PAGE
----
A handful of southern African nations are crying foul regarding the CITES decision, especially because it complements another decision to maintain the international moratorium on the ivory trade. Rowan Martin has written, for instance, that CITES ‘does wildlife conservation no favours’. CITES clearly has its difficulties, but Martin’s misgivings have little to do with the governance and enforcement challenges facing the protection of species from extinction through over-exploitation. His is a philosophical misgiving, in which he axiomatically rejects any ruling that questions his predisposition towards consumptive use, something he deems to be a country’s ‘sovereign right’, whether or not it affects the survival of a species in other, even most, sovereign States across its geographical range.
It is this presuppositional commitment to consumptive use on which ZimParks has justified the sale of baby elephants to China. Hiding behind ‘sovereign rights’, the argument is that Zimbabwe answers to no one and can do with its elephants as it pleases. It further hides behind the view that there are ‘too many elephants’ which have exceeded the country’s ‘carrying capacity.’
These views must be debunked.
First, there is no such thing, scientifically, as ‘too many elephants.’ The concept is predicated on an agricultural notion that views national parks as farms that have a static ‘carrying capacity’, a term that has been applied to large mammals most commonly in the context of commercial livestock production. Martin’s perspective exhibits an aesthetic commitment to a utopian state of eternally attractive woodlands (normally with an idolisation of a perfect number of large trees). Almost any number of elephants, which forage naturally on woody plants, may thus be ignorantly viewed as marauding tree destroyers. Fluctuations of animal and tree populations, in the face of droughts, deluges or other disturbances are the prevailing drivers of highly variable semi-arid savannah ecosystems. Animal populations self-regulate in relation to their food supply through births and deaths, or dispersal. There is no basis for a fixed ‘carrying capacity’ for elephants, except in the mind of man.
ZimParks, confusingly, initially stated that the exports were not happening and that there was nothing secretive about it. They nonetheless took the opportunity to point out that the drought had killed 55 elephants, evidence somehow that there were tens of thousands ‘too many’ of them. To state the obvious, none of this adds up. As already noted, droughts are part of natural cycles that fluctuate, now exacerbated to greater extremes by climate change. Elephants, through their foraging, can change landscapes as ecosystem engineers, a keystone species. Their role is pivotal and irreplaceable. Left to disperse in large, dynamic ecosystems, they produce patch heterogeneity – uneven impact across a landscape – that keeps the system healthy.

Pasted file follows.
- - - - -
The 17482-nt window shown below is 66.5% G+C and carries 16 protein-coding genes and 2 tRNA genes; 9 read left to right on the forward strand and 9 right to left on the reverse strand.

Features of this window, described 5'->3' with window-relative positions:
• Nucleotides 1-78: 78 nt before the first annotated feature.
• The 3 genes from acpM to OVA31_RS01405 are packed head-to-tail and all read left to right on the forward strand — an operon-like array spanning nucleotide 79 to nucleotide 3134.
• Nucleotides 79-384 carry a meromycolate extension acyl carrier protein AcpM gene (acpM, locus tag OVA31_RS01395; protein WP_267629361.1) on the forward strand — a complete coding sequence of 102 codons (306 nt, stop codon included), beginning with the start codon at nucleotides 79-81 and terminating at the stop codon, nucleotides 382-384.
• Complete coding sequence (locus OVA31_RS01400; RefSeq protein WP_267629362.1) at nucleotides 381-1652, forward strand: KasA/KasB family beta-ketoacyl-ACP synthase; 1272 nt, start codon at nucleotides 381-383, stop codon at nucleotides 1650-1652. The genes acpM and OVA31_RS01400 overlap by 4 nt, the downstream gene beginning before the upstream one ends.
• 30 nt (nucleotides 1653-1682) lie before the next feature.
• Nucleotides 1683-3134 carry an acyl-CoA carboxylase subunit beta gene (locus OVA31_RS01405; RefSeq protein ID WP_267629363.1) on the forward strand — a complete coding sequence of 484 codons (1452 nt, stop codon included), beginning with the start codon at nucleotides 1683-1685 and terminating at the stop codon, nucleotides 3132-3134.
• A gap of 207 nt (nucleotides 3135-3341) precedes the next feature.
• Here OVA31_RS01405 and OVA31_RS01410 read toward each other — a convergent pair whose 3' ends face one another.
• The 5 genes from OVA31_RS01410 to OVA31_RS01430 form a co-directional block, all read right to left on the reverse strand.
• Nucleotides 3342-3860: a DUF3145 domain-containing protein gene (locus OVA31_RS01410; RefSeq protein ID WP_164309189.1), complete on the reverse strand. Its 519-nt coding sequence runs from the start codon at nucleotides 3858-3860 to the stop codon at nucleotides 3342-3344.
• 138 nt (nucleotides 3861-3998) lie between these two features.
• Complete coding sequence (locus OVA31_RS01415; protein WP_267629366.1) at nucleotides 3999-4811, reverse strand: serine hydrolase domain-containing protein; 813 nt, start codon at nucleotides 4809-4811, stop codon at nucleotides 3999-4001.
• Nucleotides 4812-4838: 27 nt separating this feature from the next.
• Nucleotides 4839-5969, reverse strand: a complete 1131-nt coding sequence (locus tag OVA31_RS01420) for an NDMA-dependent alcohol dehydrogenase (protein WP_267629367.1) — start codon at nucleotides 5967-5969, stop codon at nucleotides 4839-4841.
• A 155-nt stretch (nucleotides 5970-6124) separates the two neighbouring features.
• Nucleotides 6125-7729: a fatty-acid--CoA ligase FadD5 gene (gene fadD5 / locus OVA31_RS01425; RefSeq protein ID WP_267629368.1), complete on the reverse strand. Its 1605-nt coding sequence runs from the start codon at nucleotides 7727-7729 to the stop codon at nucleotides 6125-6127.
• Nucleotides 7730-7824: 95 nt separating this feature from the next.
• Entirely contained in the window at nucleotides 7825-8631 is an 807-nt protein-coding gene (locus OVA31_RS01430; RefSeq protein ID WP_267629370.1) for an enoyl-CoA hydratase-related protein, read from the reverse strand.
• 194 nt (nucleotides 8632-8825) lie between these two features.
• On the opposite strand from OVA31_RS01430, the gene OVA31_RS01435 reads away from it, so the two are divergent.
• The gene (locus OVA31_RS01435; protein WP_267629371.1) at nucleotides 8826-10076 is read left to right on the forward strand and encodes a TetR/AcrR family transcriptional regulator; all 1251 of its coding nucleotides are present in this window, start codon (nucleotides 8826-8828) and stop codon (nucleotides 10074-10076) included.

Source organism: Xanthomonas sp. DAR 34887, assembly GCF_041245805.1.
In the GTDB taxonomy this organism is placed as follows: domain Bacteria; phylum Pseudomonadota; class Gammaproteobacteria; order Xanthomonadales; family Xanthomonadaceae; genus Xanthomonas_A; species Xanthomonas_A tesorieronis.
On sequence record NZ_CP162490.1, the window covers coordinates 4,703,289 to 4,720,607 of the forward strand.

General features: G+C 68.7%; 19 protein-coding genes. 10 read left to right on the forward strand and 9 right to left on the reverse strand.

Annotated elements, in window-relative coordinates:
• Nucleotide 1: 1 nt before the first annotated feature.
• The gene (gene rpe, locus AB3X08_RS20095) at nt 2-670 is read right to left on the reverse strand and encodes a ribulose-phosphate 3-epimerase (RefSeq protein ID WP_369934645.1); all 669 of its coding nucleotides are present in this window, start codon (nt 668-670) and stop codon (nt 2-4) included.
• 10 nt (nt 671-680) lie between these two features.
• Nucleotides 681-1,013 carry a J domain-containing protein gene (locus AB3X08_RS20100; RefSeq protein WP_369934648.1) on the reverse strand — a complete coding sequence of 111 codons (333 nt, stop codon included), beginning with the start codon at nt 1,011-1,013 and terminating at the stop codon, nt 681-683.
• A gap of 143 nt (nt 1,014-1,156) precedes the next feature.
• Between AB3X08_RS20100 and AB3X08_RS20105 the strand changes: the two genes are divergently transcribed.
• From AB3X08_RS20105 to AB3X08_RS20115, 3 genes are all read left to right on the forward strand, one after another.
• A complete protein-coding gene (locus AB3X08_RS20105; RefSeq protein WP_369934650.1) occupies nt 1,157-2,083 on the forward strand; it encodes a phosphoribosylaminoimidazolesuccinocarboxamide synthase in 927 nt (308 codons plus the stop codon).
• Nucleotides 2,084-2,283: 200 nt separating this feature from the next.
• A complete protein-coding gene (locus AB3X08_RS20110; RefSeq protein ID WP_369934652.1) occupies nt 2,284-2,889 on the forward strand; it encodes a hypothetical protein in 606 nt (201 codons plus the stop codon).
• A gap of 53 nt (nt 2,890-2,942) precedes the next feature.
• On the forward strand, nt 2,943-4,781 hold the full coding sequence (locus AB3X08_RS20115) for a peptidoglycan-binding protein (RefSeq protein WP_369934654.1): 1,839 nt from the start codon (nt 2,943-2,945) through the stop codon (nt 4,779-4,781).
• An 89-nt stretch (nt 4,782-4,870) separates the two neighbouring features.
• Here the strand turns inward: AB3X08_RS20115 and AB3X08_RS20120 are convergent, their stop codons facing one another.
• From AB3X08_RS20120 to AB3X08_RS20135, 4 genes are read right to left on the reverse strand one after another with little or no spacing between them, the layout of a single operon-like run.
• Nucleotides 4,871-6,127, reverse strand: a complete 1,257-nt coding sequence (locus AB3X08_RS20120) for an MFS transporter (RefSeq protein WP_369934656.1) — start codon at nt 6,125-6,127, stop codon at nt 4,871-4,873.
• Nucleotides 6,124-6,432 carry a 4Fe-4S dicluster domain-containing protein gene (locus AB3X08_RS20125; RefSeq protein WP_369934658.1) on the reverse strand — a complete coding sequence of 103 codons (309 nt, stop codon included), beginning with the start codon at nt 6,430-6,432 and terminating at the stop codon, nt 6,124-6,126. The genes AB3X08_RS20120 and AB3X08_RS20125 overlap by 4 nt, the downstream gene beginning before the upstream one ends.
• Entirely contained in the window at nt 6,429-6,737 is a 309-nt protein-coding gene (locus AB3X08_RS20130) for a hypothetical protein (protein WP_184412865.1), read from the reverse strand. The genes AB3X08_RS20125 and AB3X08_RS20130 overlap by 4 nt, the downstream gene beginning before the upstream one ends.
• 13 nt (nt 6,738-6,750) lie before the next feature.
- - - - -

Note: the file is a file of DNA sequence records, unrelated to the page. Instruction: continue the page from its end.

Managing a dynamic ecosystem as if it is a farm necessarily obstructs the system’s ability to function through ecological processes. Culling, hunting and removal of baby elephants are justified as necessary management interventions under the premise that there are ‘too many’, but culling has been exposed, even by its initial proponents, as a cruel mistake. Hunting has genetically selective effects through removing the biggest and best animals and creates extensive social and ecological problems. Removing baby elephants from their families, in which they would be nurtured and taught life skills, is abhorrent. The idea that the revenue accruing from the sales will somehow be ploughed back into conservation is a deception.
Second, the ‘sovereign rights’ clarion call does not make biological sense. At least 76% of Africa’s elephants are shared across borders. The solutions to southern Africa’s conservation problems are not to be found in trying to generate short-term and unsustainable revenue from hunting and exporting the last remnants of our shared natural heritage. Rather, the solutions lie in better, regionally integrated land-use planning. Movement corridors that allow elephants to reduce local numbers and avoid conflict with people have been identified in, for example, Botswana, but these need to be actively protected by genuine community co-ownership.
Paper parks like the Kavango Zambezi Transfrontier Conservation Area (KAZA) are struggling to achieve relevance because the political will to work together across its five countries is lacking at important ministerial levels. Meanwhile, efforts at the grassroots level to involve local communities both within and across borders in ecotourism value chains and conservation-compatible agriculture have greater potential for improving regional conservation outcomes and rural economic development. Blindly supporting ‘consumptive use’ of wild species on the grounds that a nation somehow ‘owns’ its elephants or that there are ‘too many’ crowds out the urgency of building viable alternatives to the status quo. Rural communities are hardly served by exporting, culling or hunting elephants. They are served by carefully crafted plans that recognise the biological and economic needs of both elephants and people, and put money straight into citizens’ pockets, particularly for women.
Zimbabwe’s decision to undermine a significant CITES resolution is indicative of the contempt it has for conservation. Equally, China’s decision to import the elephants is a violation of its own efforts to build an ‘Ecological Civilisation’. Both countries are member parties to CITES and they would do well to observe the spirit of its collective decision-making process. Instead of dismissing decisions that don’t go their way as evidence that ‘animal rights extremists’ have somehow manipulated the CoP, they should respect the independent minds of two-thirds of the Parties present. Crude utilitarianism – the willingness to sacrifice individual animals to achieve an evasive aesthetically-defined ‘carrying capacity’ – has no place in modern conservation that should strive to be both effective and ethical. We have to do better; we can do better.